By Bryony Wright
For me, the end of the year is always a time for reflection: a time to look back on the highs and lows of the previous 12 months. An opportunity to think about what has been learnt; what we can look forward to in the coming year – and also what we can leave behind.
2022 has been a relentless year in so many ways.
Whilst truly thankful that our colleagues in East Asia are finally seeing some of their COVID restrictions lift, for many of us in the West the opening of lockdown earlier this year seems a very long time ago. However, any hope of relief and respite were very short-lived. The war in Europe, the impact on international energy supplies, the challenging global macro-economic climate and the cost-of-living crisis have impacted so many of us. In some ways it feels as if this year has been one crisis after another. I for one am eagerly looking forward to seeing the green shoots of recovery once again, hopefully in 2023.
The impact of this relentless year on the business leaders that we coach has been a growing sense of exhaustion as we all ‘limp’ towards the end of 2022. However, I think it is important to take a moment to recognise how much turbulence we’ve suffered and to congratulate ourselves on staying the course. It is very easy for all of us to feel quite overwhelmed in this current climate, whether you have been directly affected or not.
Resilience has been an ongoing theme in our executive coaching in 2022. How to lead through unprecedented uncertainty, how to prioritise in an ever-changing environment – and how to keep re-charging ourselves and our people so we can continue to bounce back each time we’re knocked down.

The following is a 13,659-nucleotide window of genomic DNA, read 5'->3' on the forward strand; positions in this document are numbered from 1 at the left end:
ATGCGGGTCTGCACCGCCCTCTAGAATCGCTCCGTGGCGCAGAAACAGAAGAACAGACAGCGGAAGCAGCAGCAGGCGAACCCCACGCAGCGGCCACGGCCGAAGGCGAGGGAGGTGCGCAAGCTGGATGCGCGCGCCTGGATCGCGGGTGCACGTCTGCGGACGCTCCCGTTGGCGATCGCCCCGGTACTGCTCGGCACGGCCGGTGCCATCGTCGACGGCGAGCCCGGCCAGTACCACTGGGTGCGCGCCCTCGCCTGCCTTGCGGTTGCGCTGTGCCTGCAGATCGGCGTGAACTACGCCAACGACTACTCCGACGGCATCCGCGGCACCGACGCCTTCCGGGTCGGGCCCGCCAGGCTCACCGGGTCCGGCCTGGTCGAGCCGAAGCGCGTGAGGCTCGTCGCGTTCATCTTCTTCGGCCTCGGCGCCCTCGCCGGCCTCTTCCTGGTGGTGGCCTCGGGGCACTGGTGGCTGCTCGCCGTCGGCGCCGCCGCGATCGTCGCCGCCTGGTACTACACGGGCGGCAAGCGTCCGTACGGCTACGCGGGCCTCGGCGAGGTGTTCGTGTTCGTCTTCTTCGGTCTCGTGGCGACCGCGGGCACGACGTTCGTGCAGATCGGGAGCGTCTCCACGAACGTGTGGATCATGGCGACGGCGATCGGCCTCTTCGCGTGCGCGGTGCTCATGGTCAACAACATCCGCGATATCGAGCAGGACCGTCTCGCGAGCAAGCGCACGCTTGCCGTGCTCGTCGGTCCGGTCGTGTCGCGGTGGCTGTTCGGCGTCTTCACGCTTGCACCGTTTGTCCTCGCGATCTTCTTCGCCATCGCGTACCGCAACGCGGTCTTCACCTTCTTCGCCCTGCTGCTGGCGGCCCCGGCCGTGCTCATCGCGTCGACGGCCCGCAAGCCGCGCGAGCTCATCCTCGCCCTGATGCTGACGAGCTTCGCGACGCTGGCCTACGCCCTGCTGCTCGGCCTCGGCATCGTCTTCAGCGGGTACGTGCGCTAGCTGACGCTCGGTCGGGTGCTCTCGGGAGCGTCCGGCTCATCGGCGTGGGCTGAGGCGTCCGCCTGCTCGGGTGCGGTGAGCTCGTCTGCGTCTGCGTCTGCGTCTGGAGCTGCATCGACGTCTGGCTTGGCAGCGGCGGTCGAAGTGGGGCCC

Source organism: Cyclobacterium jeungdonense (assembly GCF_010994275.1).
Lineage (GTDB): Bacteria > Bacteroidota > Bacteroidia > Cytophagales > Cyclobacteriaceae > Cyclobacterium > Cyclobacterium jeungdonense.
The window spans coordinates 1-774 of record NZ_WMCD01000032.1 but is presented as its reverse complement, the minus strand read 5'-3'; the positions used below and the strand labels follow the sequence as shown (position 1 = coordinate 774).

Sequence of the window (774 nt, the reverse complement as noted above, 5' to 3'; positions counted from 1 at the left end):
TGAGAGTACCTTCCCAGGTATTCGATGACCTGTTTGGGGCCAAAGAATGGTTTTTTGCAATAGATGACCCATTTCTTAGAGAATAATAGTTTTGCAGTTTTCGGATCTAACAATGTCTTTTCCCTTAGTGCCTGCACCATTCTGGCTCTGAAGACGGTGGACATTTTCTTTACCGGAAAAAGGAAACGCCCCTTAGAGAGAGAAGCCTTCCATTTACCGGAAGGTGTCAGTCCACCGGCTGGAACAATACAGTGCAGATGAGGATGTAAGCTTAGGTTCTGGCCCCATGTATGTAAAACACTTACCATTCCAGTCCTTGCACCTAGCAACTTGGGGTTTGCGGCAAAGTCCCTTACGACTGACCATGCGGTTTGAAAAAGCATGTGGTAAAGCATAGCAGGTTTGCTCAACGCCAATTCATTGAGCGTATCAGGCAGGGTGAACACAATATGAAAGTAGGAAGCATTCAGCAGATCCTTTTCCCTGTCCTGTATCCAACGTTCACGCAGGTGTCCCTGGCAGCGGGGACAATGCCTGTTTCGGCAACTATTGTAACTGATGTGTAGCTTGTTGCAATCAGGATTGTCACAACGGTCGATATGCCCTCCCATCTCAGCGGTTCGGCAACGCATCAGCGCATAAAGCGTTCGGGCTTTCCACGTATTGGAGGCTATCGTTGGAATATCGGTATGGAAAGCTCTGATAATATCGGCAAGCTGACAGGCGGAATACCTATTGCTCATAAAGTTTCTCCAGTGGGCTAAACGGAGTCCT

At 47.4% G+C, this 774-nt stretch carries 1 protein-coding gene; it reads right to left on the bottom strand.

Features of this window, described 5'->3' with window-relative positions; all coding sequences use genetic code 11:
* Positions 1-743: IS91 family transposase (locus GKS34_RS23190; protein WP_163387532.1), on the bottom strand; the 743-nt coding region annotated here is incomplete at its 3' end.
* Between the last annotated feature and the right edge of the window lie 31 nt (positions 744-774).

If you have a moment for reflection over the coming festivities, why not spend some time thinking about and committing to developing three new habits in 2023 that will further strengthen your resilience muscle:
1. At a MICRO level: such as ‘ 7/11 breathing’ before each meeting. This simple technique involves breathing in through the nose to the count of 7 and out through the nose or mouth to the count of 11. Doing this just three times consecutively has been scientifically proven to slow the heart rate and encourage muscles to relax.
2. At a MIDI level:e.g. scheduling your virtual meetings for 50 minutes instead of an hour – and rating yourself at the end of the week on how many times you have stuck to that discipline.
3. At a MACRO level: such as booking time off regularly throughout the year, whether to go on holiday or not, to ensure you are a human ‘being’ not just a human ‘doing’.
Until then, for those of us that are frantically trying to get everything done before the holidays, a quick reminder of the Eisenhower Matrix to help you prioritise. As a General in the US Army in WWII, Eisenhower developed the tool below to help him make the daily tough decisions about what and what not to do. Mapping your ‘To do’ list onto this matrix results in four quadrants of tasks with different work strategies:
As Eisenhower said, “What’s important is not always urgent – and what’s urgent is not always important,” but when we’re moving at pace with competing demands and tight deadlines it is easy to lose sight of that.
Should you wish to download the mentioned tools please see below: